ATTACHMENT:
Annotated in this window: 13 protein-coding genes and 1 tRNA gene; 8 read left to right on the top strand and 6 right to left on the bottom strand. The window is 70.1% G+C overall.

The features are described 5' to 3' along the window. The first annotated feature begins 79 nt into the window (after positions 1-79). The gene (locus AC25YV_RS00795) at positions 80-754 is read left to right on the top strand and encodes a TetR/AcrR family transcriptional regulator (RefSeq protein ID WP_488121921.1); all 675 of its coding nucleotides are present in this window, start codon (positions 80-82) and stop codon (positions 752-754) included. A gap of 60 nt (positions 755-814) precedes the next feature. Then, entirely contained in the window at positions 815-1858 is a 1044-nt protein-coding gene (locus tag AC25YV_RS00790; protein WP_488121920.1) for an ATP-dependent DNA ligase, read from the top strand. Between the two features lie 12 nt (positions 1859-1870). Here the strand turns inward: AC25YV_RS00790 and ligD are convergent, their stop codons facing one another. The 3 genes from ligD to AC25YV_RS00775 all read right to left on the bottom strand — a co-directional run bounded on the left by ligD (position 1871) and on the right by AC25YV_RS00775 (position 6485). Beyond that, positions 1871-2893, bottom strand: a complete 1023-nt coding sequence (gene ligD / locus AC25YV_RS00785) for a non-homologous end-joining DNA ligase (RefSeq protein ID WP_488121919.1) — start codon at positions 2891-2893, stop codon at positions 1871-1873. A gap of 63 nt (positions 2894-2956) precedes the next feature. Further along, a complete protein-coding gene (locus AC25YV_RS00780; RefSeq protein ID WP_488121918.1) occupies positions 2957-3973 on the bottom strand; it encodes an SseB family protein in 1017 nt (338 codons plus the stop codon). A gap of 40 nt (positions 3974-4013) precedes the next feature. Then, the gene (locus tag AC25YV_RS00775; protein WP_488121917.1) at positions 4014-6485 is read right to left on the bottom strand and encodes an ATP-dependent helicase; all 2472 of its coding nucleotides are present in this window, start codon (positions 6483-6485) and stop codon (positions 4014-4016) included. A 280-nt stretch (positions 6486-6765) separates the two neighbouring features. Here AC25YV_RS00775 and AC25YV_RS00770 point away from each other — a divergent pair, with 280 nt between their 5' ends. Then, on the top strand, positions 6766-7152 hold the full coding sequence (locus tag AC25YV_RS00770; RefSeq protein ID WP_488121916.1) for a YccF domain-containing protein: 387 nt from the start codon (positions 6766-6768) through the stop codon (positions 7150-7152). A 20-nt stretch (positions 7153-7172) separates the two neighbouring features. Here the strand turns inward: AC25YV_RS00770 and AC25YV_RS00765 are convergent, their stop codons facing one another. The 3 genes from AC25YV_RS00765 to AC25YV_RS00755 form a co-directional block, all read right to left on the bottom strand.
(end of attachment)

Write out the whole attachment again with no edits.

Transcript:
Annotated in this window: 13 protein-coding genes and 1 tRNA gene; 8 read left to right on the top strand and 6 right to left on the bottom strand. The window is 70.1% G+C overall.

The features are described 5' to 3' along the window. The first annotated feature begins 79 nt into the window (after positions 1-79). The gene (locus AC25YV_RS00795) at positions 80-754 is read left to right on the top strand and encodes a TetR/AcrR family transcriptional regulator (RefSeq protein ID WP_488121921.1); all 675 of its coding nucleotides are present in this window, start codon (positions 80-82) and stop codon (positions 752-754) included. A gap of 60 nt (positions 755-814) precedes the next feature. Then, entirely contained in the window at positions 815-1858 is a 1044-nt protein-coding gene (locus tag AC25YV_RS00790; protein WP_488121920.1) for an ATP-dependent DNA ligase, read from the top strand. Between the two features lie 12 nt (positions 1859-1870). Here the strand turns inward: AC25YV_RS00790 and ligD are convergent, their stop codons facing one another. The 3 genes from ligD to AC25YV_RS00775 all read right to left on the bottom strand — a co-directional run bounded on the left by ligD (position 1871) and on the right by AC25YV_RS00775 (position 6485). Beyond that, positions 1871-2893, bottom strand: a complete 1023-nt coding sequence (gene ligD / locus AC25YV_RS00785) for a non-homologous end-joining DNA ligase (RefSeq protein ID WP_488121919.1) — start codon at positions 2891-2893, stop codon at positions 1871-1873. A gap of 63 nt (positions 2894-2956) precedes the next feature. Further along, a complete protein-coding gene (locus AC25YV_RS00780; RefSeq protein ID WP_488121918.1) occupies positions 2957-3973 on the bottom strand; it encodes an SseB family protein in 1017 nt (338 codons plus the stop codon). A gap of 40 nt (positions 3974-4013) precedes the next feature. Then, the gene (locus tag AC25YV_RS00775; protein WP_488121917.1) at positions 4014-6485 is read right to left on the bottom strand and encodes an ATP-dependent helicase; all 2472 of its coding nucleotides are present in this window, start codon (positions 6483-6485) and stop codon (positions 4014-4016) included. A 280-nt stretch (positions 6486-6765) separates the two neighbouring features. Here AC25YV_RS00775 and AC25YV_RS00770 point away from each other — a divergent pair, with 280 nt between their 5' ends. Then, on the top strand, positions 6766-7152 hold the full coding sequence (locus tag AC25YV_RS00770; RefSeq protein ID WP_488121916.1) for a YccF domain-containing protein: 387 nt from the start codon (positions 6766-6768) through the stop codon (positions 7150-7152). A 20-nt stretch (positions 7153-7172) separates the two neighbouring features. Here the strand turns inward: AC25YV_RS00770 and AC25YV_RS00765 are convergent, their stop codons facing one another. The 3 genes from AC25YV_RS00765 to AC25YV_RS00755 form a co-directional block, all read right to left on the bottom strand.